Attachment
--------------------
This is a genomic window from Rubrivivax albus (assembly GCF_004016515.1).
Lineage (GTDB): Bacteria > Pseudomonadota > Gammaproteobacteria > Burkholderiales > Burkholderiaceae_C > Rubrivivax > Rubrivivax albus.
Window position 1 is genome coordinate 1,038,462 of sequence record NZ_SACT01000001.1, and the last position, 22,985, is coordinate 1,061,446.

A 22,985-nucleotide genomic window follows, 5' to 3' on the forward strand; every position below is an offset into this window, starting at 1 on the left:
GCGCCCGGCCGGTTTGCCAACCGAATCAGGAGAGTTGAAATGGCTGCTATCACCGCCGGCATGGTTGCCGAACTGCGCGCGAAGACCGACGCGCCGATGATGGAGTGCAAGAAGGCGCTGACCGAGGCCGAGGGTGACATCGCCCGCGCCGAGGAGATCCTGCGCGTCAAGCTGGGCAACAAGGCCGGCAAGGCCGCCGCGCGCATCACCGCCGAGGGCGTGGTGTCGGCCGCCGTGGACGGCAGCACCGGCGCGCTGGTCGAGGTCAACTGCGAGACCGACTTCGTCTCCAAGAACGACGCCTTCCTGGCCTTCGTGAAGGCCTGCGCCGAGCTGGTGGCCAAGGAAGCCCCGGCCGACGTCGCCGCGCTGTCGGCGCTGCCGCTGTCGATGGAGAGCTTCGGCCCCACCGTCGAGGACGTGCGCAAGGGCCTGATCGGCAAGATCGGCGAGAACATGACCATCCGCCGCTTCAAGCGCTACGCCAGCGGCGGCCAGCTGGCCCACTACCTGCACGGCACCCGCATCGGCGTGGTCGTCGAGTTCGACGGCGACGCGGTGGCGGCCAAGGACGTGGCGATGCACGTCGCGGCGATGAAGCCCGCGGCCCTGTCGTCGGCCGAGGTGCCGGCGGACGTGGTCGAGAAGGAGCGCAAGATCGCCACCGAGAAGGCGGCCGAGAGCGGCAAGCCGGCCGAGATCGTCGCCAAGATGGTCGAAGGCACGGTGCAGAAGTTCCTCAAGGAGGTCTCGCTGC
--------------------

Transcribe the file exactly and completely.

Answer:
This is a genomic window from Rubrivivax albus (assembly GCF_004016515.1).
Lineage (GTDB): Bacteria > Pseudomonadota > Gammaproteobacteria > Burkholderiales > Burkholderiaceae_C > Rubrivivax > Rubrivivax albus.
Window position 1 is genome coordinate 1,038,462 of sequence record NZ_SACT01000001.1, and the last position, 22,985, is coordinate 1,061,446.

A 22,985-nucleotide genomic window follows, 5' to 3' on the forward strand; every position below is an offset into this window, starting at 1 on the left:
GCGCCCGGCCGGTTTGCCAACCGAATCAGGAGAGTTGAAATGGCTGCTATCACCGCCGGCATGGTTGCCGAACTGCGCGCGAAGACCGACGCGCCGATGATGGAGTGCAAGAAGGCGCTGACCGAGGCCGAGGGTGACATCGCCCGCGCCGAGGAGATCCTGCGCGTCAAGCTGGGCAACAAGGCCGGCAAGGCCGCCGCGCGCATCACCGCCGAGGGCGTGGTGTCGGCCGCCGTGGACGGCAGCACCGGCGCGCTGGTCGAGGTCAACTGCGAGACCGACTTCGTCTCCAAGAACGACGCCTTCCTGGCCTTCGTGAAGGCCTGCGCCGAGCTGGTGGCCAAGGAAGCCCCGGCCGACGTCGCCGCGCTGTCGGCGCTGCCGCTGTCGATGGAGAGCTTCGGCCCCACCGTCGAGGACGTGCGCAAGGGCCTGATCGGCAAGATCGGCGAGAACATGACCATCCGCCGCTTCAAGCGCTACGCCAGCGGCGGCCAGCTGGCCCACTACCTGCACGGCACCCGCATCGGCGTGGTCGTCGAGTTCGACGGCGACGCGGTGGCGGCCAAGGACGTGGCGATGCACGTCGCGGCGATGAAGCCCGCGGCCCTGTCGTCGGCCGAGGTGCCGGCGGACGTGGTCGAGAAGGAGCGCAAGATCGCCACCGAGAAGGCGGCCGAGAGCGGCAAGCCGGCCGAGATCGTCGCCAAGATGGTCGAAGGCACGGTGCAGAAGTTCCTCAAGGAGGTCTCGCTGC